The 2000s have seen gold outperform both stocks and commodities. The outperformance hasn’t been uniform, of course. As the chart shows, crude oil did much better than gold during the boom years between 2004 and 2007 and went on to scale a spectacular peak in 2008 before collapsing.
It’s only in the last one year or so that gold has decisively done better than crude oil. The chart shows, however, that the returns from gold continued to be higher than for the Sensex till the middle of 2006, when the boom was already well advanced.
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In contrast to crude oil, the boom in other commodities has been relatively mild and it has completely collapsed after the financial crisis hit the markets. That seems to underline the very different supply-demand relationship in the crude oil market, where the Organization of the Petroleum Exporting Countries can act swiftly to curb output.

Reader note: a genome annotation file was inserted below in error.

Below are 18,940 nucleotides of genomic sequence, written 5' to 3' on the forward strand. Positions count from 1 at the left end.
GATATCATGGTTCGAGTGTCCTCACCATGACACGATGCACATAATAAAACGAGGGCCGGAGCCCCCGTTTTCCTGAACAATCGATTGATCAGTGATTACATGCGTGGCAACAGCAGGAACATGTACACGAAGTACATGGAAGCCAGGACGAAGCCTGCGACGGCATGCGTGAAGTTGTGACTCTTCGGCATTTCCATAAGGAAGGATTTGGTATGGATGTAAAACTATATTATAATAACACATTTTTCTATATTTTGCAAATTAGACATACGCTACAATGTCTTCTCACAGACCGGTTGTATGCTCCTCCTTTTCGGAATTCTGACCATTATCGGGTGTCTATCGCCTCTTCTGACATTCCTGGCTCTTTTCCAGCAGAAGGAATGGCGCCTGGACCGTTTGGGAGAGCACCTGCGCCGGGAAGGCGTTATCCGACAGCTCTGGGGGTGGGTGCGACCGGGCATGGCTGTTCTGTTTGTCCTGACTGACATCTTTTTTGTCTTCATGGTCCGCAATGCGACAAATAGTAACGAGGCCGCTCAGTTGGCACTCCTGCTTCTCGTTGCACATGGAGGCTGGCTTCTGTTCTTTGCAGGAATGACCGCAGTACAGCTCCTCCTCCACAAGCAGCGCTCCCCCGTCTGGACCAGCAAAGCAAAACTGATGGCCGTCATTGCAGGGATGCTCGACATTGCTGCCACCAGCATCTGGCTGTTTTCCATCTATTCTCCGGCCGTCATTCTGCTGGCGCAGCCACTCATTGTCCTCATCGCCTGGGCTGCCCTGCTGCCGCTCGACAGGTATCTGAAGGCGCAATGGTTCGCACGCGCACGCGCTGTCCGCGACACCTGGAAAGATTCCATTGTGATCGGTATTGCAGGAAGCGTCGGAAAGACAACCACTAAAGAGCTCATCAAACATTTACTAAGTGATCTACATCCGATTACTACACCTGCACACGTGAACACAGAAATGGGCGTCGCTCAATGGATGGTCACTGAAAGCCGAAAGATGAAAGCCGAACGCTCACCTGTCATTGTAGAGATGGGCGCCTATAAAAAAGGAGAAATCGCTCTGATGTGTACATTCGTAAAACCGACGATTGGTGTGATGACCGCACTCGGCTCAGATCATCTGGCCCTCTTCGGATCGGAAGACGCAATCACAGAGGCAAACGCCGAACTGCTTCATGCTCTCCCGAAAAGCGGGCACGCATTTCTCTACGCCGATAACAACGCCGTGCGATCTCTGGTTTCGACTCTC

At the end of the decade, though, the outcome of the race is very clear.
Gold has emerged winner, with the Sensex and crude oil in almost a dead heat, the former beating the latter by a short head at the finish. Commodities come next, as represented by the Reuters/Jefferies CRB index.
And lagging at the end is the Dow Jones Industrial Average (DJIA). In fact, what is perhaps the most interesting bit about the chart is the absolutely dismal performance of the DJIA. Consider, for example, the fact that gold has consistently outperformed the DJIA from the early years of the decade. Also, the decoupling between the Sensex and the DJIA is clearly evident from the chart.
A large part of the allure of gold stems from the concern over the large fiscal deficits of the US and the decline of the dollar. If the US government opts for inflation to lower its debt and a weak dollar to help its exports, gold should continue to outperform. Also, as the chart shows, during the last cycle it took a long time for stocks to start outperforming gold.
Graphics by Yogesh Kumar / Mint
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